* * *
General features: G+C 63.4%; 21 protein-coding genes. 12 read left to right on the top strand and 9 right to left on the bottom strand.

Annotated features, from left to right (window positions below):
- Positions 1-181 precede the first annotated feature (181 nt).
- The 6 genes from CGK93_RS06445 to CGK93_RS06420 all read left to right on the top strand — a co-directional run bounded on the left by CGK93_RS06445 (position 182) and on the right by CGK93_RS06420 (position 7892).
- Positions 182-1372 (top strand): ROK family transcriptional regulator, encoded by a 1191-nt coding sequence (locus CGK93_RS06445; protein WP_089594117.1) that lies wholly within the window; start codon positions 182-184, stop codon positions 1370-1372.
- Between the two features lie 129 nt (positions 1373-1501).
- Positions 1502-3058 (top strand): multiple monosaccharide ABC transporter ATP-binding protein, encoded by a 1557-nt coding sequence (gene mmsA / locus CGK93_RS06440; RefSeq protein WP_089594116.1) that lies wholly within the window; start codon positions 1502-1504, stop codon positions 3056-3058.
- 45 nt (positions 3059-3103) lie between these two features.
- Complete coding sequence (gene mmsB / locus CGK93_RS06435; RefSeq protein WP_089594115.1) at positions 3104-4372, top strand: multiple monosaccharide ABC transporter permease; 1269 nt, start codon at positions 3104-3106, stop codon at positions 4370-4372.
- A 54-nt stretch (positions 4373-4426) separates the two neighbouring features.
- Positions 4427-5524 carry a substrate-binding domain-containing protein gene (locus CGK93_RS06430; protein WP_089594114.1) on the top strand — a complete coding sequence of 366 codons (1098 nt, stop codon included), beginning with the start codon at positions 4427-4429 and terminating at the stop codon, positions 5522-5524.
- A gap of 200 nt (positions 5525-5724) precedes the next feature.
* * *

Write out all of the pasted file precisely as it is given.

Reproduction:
General features: G+C 63.4%; 21 protein-coding genes. 12 read left to right on the top strand and 9 right to left on the bottom strand.

Annotated features, from left to right (window positions below):
- Positions 1-181 precede the first annotated feature (181 nt).
- The 6 genes from CGK93_RS06445 to CGK93_RS06420 all read left to right on the top strand — a co-directional run bounded on the left by CGK93_RS06445 (position 182) and on the right by CGK93_RS06420 (position 7892).
- Positions 182-1372 (top strand): ROK family transcriptional regulator, encoded by a 1191-nt coding sequence (locus CGK93_RS06445; protein WP_089594117.1) that lies wholly within the window; start codon positions 182-184, stop codon positions 1370-1372.
- Between the two features lie 129 nt (positions 1373-1501).
- Positions 1502-3058 (top strand): multiple monosaccharide ABC transporter ATP-binding protein, encoded by a 1557-nt coding sequence (gene mmsA / locus CGK93_RS06440; RefSeq protein WP_089594116.1) that lies wholly within the window; start codon positions 1502-1504, stop codon positions 3056-3058.
- 45 nt (positions 3059-3103) lie between these two features.
- Complete coding sequence (gene mmsB / locus CGK93_RS06435; RefSeq protein WP_089594115.1) at positions 3104-4372, top strand: multiple monosaccharide ABC transporter permease; 1269 nt, start codon at positions 3104-3106, stop codon at positions 4370-4372.
- A 54-nt stretch (positions 4373-4426) separates the two neighbouring features.
- Positions 4427-5524 carry a substrate-binding domain-containing protein gene (locus CGK93_RS06430; protein WP_089594114.1) on the top strand — a complete coding sequence of 366 codons (1098 nt, stop codon included), beginning with the start codon at positions 4427-4429 and terminating at the stop codon, positions 5522-5524.
- A gap of 200 nt (positions 5525-5724) precedes the next feature.